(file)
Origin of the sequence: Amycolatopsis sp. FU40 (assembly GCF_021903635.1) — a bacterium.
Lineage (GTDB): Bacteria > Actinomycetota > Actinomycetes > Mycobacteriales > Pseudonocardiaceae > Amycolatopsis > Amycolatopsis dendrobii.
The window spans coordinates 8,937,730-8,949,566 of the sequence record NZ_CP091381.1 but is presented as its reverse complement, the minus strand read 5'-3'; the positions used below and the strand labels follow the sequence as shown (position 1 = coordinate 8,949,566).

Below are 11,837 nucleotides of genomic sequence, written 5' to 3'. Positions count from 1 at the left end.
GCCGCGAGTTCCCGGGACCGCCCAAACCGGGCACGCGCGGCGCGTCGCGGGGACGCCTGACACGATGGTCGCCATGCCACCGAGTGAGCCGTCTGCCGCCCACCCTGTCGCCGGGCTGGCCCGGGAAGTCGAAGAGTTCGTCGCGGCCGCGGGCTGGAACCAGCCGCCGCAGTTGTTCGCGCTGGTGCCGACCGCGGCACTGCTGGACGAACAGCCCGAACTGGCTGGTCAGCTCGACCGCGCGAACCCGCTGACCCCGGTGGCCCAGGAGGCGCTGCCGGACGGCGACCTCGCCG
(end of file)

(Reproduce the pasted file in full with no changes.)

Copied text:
Origin of the sequence: Amycolatopsis sp. FU40 (assembly GCF_021903635.1) — a bacterium.
Lineage (GTDB): Bacteria > Actinomycetota > Actinomycetes > Mycobacteriales > Pseudonocardiaceae > Amycolatopsis > Amycolatopsis dendrobii.
The window spans coordinates 8,937,730-8,949,566 of the sequence record NZ_CP091381.1 but is presented as its reverse complement, the minus strand read 5'-3'; the positions used below and the strand labels follow the sequence as shown (position 1 = coordinate 8,949,566).

Below are 11,837 nucleotides of genomic sequence, written 5' to 3'. Positions count from 1 at the left end.
GCCGCGAGTTCCCGGGACCGCCCAAACCGGGCACGCGCGGCGCGTCGCGGGGACGCCTGACACGATGGTCGCCATGCCACCGAGTGAGCCGTCTGCCGCCCACCCTGTCGCCGGGCTGGCCCGGGAAGTCGAAGAGTTCGTCGCGGCCGCGGGCTGGAACCAGCCGCCGCAGTTGTTCGCGCTGGTGCCGACCGCGGCACTGCTGGACGAACAGCCCGAACTGGCTGGTCAGCTCGACCGCGCGAACCCGCTGACCCCGGTGGCCCAGGAGGCGCTGCCGGACGGCGACCTCGCCG